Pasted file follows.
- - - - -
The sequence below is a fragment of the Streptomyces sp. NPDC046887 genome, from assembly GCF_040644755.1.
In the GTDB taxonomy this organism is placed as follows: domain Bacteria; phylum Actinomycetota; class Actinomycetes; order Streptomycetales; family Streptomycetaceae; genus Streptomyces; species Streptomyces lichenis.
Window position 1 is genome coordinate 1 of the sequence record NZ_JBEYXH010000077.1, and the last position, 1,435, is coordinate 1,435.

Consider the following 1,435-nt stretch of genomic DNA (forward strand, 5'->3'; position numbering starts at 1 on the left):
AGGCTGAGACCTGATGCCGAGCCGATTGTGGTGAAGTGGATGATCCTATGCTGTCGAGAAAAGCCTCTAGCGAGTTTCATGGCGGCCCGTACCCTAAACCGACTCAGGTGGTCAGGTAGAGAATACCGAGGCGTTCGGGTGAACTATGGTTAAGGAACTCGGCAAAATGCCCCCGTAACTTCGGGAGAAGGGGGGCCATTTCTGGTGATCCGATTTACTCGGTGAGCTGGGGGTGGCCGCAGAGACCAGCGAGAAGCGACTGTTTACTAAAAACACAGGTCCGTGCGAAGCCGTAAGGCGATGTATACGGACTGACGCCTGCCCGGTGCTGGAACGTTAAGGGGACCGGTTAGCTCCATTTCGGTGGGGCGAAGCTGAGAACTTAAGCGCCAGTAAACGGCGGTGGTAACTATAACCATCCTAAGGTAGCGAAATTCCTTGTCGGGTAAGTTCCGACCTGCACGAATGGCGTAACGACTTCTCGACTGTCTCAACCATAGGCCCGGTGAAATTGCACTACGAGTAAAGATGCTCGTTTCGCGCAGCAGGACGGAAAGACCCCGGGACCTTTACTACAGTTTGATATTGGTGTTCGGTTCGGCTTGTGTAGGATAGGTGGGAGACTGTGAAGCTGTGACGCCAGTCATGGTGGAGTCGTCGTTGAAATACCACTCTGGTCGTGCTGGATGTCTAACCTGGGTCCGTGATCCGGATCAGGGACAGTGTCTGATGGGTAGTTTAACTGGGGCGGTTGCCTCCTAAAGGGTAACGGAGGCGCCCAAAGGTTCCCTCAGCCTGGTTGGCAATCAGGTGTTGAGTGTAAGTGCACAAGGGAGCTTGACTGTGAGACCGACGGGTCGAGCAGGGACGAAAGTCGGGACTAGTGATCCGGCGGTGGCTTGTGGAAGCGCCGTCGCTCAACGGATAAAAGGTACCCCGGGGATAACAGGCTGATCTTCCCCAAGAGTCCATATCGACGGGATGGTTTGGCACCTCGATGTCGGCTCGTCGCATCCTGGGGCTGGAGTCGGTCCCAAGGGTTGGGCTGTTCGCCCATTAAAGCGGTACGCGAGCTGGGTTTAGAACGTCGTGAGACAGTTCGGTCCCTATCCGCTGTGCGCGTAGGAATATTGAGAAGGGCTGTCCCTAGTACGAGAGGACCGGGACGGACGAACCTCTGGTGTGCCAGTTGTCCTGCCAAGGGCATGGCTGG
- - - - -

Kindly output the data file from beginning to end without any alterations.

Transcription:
The sequence below is a fragment of the Streptomyces sp. NPDC046887 genome, from assembly GCF_040644755.1.
In the GTDB taxonomy this organism is placed as follows: domain Bacteria; phylum Actinomycetota; class Actinomycetes; order Streptomycetales; family Streptomycetaceae; genus Streptomyces; species Streptomyces lichenis.
Window position 1 is genome coordinate 1 of the sequence record NZ_JBEYXH010000077.1, and the last position, 1,435, is coordinate 1,435.

Consider the following 1,435-nt stretch of genomic DNA (forward strand, 5'->3'; position numbering starts at 1 on the left):
AGGCTGAGACCTGATGCCGAGCCGATTGTGGTGAAGTGGATGATCCTATGCTGTCGAGAAAAGCCTCTAGCGAGTTTCATGGCGGCCCGTACCCTAAACCGACTCAGGTGGTCAGGTAGAGAATACCGAGGCGTTCGGGTGAACTATGGTTAAGGAACTCGGCAAAATGCCCCCGTAACTTCGGGAGAAGGGGGGCCATTTCTGGTGATCCGATTTACTCGGTGAGCTGGGGGTGGCCGCAGAGACCAGCGAGAAGCGACTGTTTACTAAAAACACAGGTCCGTGCGAAGCCGTAAGGCGATGTATACGGACTGACGCCTGCCCGGTGCTGGAACGTTAAGGGGACCGGTTAGCTCCATTTCGGTGGGGCGAAGCTGAGAACTTAAGCGCCAGTAAACGGCGGTGGTAACTATAACCATCCTAAGGTAGCGAAATTCCTTGTCGGGTAAGTTCCGACCTGCACGAATGGCGTAACGACTTCTCGACTGTCTCAACCATAGGCCCGGTGAAATTGCACTACGAGTAAAGATGCTCGTTTCGCGCAGCAGGACGGAAAGACCCCGGGACCTTTACTACAGTTTGATATTGGTGTTCGGTTCGGCTTGTGTAGGATAGGTGGGAGACTGTGAAGCTGTGACGCCAGTCATGGTGGAGTCGTCGTTGAAATACCACTCTGGTCGTGCTGGATGTCTAACCTGGGTCCGTGATCCGGATCAGGGACAGTGTCTGATGGGTAGTTTAACTGGGGCGGTTGCCTCCTAAAGGGTAACGGAGGCGCCCAAAGGTTCCCTCAGCCTGGTTGGCAATCAGGTGTTGAGTGTAAGTGCACAAGGGAGCTTGACTGTGAGACCGACGGGTCGAGCAGGGACGAAAGTCGGGACTAGTGATCCGGCGGTGGCTTGTGGAAGCGCCGTCGCTCAACGGATAAAAGGTACCCCGGGGATAACAGGCTGATCTTCCCCAAGAGTCCATATCGACGGGATGGTTTGGCACCTCGATGTCGGCTCGTCGCATCCTGGGGCTGGAGTCGGTCCCAAGGGTTGGGCTGTTCGCCCATTAAAGCGGTACGCGAGCTGGGTTTAGAACGTCGTGAGACAGTTCGGTCCCTATCCGCTGTGCGCGTAGGAATATTGAGAAGGGCTGTCCCTAGTACGAGAGGACCGGGACGGACGAACCTCTGGTGTGCCAGTTGTCCTGCCAAGGGCATGGCTGG